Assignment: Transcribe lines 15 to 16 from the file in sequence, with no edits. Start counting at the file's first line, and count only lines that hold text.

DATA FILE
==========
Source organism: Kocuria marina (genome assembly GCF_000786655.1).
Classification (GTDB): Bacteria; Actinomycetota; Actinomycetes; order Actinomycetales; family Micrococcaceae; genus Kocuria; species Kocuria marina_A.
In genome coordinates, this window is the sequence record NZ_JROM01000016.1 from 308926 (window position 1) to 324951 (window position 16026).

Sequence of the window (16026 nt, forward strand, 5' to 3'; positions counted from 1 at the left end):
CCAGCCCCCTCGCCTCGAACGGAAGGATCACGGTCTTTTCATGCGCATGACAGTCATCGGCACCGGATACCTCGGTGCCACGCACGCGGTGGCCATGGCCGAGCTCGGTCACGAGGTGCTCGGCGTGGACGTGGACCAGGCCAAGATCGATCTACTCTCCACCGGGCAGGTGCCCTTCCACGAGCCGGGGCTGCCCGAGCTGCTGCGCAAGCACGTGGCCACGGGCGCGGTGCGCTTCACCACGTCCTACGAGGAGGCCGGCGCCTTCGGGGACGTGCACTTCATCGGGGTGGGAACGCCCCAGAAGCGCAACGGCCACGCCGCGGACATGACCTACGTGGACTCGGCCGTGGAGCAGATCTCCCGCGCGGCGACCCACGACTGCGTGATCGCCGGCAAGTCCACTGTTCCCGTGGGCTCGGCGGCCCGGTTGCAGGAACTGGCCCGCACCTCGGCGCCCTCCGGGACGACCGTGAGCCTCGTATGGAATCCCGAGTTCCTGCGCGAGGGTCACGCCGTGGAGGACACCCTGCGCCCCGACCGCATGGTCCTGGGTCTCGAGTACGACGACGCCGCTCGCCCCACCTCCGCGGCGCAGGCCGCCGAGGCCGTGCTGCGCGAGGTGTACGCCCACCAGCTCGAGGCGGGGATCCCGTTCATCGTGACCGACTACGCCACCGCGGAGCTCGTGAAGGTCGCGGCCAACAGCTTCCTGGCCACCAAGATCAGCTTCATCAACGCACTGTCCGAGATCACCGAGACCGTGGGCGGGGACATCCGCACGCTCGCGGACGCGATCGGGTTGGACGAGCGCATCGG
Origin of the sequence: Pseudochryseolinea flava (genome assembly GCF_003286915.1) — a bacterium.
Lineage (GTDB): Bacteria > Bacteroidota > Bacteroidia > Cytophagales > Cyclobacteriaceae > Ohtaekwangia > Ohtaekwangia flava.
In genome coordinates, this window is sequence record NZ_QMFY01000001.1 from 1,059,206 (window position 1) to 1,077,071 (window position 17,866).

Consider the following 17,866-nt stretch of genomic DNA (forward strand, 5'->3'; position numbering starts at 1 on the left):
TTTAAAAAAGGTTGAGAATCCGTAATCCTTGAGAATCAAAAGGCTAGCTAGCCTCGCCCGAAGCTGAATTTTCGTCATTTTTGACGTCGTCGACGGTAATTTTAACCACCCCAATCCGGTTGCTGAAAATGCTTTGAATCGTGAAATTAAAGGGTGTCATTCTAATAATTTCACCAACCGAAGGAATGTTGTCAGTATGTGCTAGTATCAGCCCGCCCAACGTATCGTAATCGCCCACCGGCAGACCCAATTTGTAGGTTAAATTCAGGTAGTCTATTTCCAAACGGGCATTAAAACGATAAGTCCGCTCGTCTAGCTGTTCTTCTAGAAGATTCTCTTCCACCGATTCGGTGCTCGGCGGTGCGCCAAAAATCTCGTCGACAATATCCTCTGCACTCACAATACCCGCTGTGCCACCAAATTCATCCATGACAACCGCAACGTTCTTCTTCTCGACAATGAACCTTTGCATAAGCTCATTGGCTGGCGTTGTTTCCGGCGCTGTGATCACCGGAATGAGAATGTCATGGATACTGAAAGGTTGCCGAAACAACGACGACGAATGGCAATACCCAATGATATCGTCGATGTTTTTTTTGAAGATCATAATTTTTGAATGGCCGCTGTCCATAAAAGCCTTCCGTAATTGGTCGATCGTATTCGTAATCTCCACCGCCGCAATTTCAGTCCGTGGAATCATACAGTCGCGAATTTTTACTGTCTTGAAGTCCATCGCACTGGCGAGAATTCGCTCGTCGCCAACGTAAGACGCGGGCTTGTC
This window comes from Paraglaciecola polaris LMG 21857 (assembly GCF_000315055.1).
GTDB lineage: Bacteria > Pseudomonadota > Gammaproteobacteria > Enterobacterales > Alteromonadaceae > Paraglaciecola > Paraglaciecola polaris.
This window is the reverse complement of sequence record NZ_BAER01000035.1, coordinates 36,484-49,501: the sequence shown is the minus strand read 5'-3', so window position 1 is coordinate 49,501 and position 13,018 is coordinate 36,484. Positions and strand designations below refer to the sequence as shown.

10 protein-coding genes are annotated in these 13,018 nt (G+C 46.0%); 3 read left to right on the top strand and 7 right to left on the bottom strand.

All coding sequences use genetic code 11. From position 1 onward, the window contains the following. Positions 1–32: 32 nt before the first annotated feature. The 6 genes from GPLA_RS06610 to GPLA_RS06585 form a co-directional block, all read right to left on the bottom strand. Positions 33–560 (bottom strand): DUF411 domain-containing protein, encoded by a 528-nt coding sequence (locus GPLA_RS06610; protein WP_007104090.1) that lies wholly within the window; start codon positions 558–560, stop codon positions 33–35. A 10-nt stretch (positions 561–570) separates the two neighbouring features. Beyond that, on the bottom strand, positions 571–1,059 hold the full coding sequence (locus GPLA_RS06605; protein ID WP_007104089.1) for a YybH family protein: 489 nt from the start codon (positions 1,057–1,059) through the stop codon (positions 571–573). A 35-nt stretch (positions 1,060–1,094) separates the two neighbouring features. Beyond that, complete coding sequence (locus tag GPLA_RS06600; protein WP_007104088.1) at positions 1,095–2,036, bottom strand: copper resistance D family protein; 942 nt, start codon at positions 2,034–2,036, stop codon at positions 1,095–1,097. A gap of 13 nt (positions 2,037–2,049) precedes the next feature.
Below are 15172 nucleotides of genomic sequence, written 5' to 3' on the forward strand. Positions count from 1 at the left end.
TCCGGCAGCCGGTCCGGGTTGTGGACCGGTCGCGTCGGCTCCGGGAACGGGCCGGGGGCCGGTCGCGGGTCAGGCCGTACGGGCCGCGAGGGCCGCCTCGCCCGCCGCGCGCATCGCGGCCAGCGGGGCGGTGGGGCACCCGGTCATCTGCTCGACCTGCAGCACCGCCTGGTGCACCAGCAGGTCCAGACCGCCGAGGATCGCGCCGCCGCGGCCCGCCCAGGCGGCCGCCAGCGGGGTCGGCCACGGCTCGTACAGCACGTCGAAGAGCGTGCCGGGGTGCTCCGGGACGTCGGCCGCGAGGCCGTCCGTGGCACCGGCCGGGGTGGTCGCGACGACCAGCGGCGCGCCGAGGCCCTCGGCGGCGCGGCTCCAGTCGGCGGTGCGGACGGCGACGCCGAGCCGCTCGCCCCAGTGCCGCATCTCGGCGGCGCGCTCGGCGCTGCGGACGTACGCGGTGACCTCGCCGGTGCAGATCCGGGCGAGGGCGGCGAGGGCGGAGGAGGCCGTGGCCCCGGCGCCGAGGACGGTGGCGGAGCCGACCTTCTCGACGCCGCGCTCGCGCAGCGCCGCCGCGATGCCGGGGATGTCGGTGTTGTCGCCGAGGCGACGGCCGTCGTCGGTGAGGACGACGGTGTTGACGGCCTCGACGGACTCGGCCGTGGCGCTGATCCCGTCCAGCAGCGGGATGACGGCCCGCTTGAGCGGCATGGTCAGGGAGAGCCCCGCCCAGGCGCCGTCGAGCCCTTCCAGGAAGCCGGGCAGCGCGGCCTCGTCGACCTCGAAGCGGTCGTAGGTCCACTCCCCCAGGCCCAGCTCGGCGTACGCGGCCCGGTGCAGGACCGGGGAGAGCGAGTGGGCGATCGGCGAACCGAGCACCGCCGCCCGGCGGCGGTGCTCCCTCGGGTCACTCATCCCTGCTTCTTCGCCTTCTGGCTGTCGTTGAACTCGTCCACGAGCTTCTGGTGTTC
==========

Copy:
All coding sequences use genetic code 11. From position 1 onward, the window contains the following. Positions 1–32: 32 nt before the first annotated feature. The 6 genes from GPLA_RS06610 to GPLA_RS06585 form a co-directional block, all read right to left on the bottom strand. Positions 33–560 (bottom strand): DUF411 domain-containing protein, encoded by a 528-nt coding sequence (locus GPLA_RS06610; protein WP_007104090.1) that lies wholly within the window; start codon positions 558–560, stop codon positions 33–35. A 10-nt stretch (positions 561–570) separates the two neighbouring features. Beyond that, on the bottom strand, positions 571–1,059 hold the full coding sequence (locus GPLA_RS06605; protein ID WP_007104089.1) for a YybH family protein: 489 nt from the start codon (positions 1,057–1,059) through the stop codon (positions 571–573). A 35-nt stretch (positions 1,060–1,094) separates the two neighbouring features. Beyond that, complete coding sequence (locus tag GPLA_RS06600; protein WP_007104088.1) at positions 1,095–2,036, bottom strand: copper resistance D family protein; 942 nt, start codon at positions 2,034–2,036, stop codon at positions 1,095–1,097. A gap of 13 nt (positions 2,037–2,049) precedes the next feature.
Below are 15172 nucleotides of genomic sequence, written 5' to 3' on the forward strand. Positions count from 1 at the left end.